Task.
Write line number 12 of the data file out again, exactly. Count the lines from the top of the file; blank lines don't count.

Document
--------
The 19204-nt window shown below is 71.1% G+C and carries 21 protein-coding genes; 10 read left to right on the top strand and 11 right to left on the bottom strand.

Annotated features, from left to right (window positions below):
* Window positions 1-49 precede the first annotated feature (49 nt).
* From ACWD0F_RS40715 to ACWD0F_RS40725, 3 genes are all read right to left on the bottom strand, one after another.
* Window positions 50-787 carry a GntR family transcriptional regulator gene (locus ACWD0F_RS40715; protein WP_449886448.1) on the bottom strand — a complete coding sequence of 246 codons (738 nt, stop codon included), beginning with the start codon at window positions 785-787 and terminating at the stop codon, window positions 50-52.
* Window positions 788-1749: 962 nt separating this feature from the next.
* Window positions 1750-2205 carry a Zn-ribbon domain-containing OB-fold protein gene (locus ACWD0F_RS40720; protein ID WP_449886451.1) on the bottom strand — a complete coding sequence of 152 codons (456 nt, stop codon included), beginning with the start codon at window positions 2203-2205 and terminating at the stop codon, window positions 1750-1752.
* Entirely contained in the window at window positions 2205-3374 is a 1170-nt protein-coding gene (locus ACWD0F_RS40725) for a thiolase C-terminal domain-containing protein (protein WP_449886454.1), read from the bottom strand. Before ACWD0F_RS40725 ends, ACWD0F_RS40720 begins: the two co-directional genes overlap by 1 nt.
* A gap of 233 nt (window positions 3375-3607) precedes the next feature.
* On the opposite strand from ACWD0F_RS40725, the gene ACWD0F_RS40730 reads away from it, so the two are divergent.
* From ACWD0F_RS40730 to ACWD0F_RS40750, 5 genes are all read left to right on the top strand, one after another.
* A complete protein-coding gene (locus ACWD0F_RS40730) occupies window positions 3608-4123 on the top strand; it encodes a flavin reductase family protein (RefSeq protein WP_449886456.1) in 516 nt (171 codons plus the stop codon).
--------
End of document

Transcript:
* A complete protein-coding gene (locus ACWD0F_RS40730) occupies window positions 3608-4123 on the top strand; it encodes a flavin reductase family protein (RefSeq protein WP_449886456.1) in 516 nt (171 codons plus the stop codon).